A Conversation for The Properties of PC Lights
Captain_SpankMunki [Keeper & Former ACE] Thanking <Diety of choice> for the joy of Goo. Started conversation Jan 12, 2004
Ah, the good old turbo button. A must have feature of all 486 dx machines.
The turbo button is there to slow the processor clock speed down. Why this may be a good thing is a mystery to some, but not this enlightened researcher. I shall begin:
In the days of yore programs were allowed to run as fast as they could (this was not very fast, but that's not the point). The processor has a clock - it's the bit that say 3.2GHz on modern machines - 3,200,000,000 cycles per second, as opposed to an ealry '90s model of 486 which would be around 25MHz 25,000,000 a few orders of magnitide slower, back to the plot. With the 80x86 (ignore the spoddy bits - it'll still make sense) architecture being a synchronous one the processor can only perform an instruction (or part thereof) on each 'tick' of the clock. Which means that if you increase the clock speed, the processor will process instructions faster. So going back to the beginning of this paragraph (the days of yore bit) programs gave instructions to the processor (through the wonders of von Neumann architecture) and these were processed when they arrived. This is great if you are running, say for example, a search algorithm, you want it to take place as quickly as possible. But what if I want to show a dot moving across the screen. How do I control the speed depending on the speed of the processor clock? (Savvy readers take note: I'm not about the say the turbo button controls the rate of moving dots). The program isn't clever enough to know when a second has passed but it does know when the processor has drawn the dot on the screen - it moves to the next line of code, which in the executes (this is a dot drawing bit of code that moves the dot along a bit). If the program is written like this then the speed the dot moves depends entirely on the speed of the processor clock. The turbo button serves to slow the clock down to half rate to fudge crappy programs like my patented dot-moving-across-the-screen program.
Back to 14 years in the future and we don't have to worry any more, in fact we didn't really have to worry since 1994-ish. We have a whole manner of different ways of finding out how much time has passed in a PC and lots of different incompatible software libraries to draw dots on the screen.
Ah, yes, the good old Turbo button.
It was a bit of a mystery how some of those PC's wouldn't actually boot without it switched on at power up.
It was also amazing how many software support calls you got complaining that 'My PC is slow'. 'Is the turbo button pressed on'. 'No'. 'Well, press the turbo button in then', 'Ok.. All the lights came on and the machine reset', 'That's because you pressed the RESET button. Press the OTHER button, and wait for your machine to boot up again. Thanks for calling'.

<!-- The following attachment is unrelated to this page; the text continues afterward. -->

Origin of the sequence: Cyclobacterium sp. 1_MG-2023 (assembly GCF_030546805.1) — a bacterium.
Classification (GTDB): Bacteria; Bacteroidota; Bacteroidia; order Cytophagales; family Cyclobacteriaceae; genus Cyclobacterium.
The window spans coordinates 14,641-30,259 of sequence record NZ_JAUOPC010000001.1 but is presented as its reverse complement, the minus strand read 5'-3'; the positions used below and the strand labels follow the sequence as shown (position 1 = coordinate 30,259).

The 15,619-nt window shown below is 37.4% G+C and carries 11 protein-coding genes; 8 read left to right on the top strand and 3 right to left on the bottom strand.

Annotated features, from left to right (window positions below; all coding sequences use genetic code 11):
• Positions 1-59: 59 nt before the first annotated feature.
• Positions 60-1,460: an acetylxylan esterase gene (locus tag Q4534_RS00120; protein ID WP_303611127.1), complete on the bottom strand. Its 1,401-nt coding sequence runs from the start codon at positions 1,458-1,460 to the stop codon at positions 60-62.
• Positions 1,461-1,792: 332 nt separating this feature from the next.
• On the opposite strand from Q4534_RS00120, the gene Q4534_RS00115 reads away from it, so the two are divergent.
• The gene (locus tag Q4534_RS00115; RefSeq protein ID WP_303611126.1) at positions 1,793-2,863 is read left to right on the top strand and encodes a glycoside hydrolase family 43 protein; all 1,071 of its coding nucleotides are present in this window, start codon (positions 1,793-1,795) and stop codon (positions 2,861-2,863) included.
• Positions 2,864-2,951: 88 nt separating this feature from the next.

The wise network administrator knows that when building a new box to act as a server, that you wire the power-on switch to the keylock on the front of the case, and don't connect the reset button at all, consequently only the most determined user can power off the server while you're not looking. The wiser network administrator protects the servers by placing them in a locked room, with optional barbed wire, land mines, laser cannons, tripwires, and dirty great huge rocks that roll down the passageway towards anyone who tries to interfere.. (local regulations may prevent the use of land mines though..)
Another speed setting of yore was the ISA Bus speed.
Some machines allowed you to clock the ISA bus at faster speeds (in some cases 12MHz) instead of the standard 7.14MHz (If I recall correctly). Some cards wouldn't handle the different speed, especially if some function depended on the host frequency being correctly set. Nowdays, most devices tend to provide their own clocking for functions that don't directly interface with the host, but PCI clock speeds can still be tweaked from BIOS settings (and totally ####### up your system if you go too far)
Another interesting, but irrelevant clocking issue: The standard serial port driver, the 16550A UART, is actually rated up to about 0.5Mbit/sec, but the standard PC implementation used a 1.84MHz crystal for timing. Replace that with a 8MHz crystal for seriously fast serial port speeds. (Even wierder fact, many MIDI interfaces are 16550A UART's with the 1.84MHz crystal swapped out for a 6MHz one)
Key: Complain about this post
- 1: Captain_SpankMunki [Keeper & Former ACE] Thanking <Diety of choice> for the joy of Goo. (Jan 12, 2004)
- 2: Caveman, Evil Unix Sysadmin, betting shop operative, and SuDoku addict (Its an odd mix, but someone has to do it) (Jan 12, 2004)
- 3: Caveman, Evil Unix Sysadmin, betting shop operative, and SuDoku addict (Its an odd mix, but someone has to do it) (Jan 12, 2004)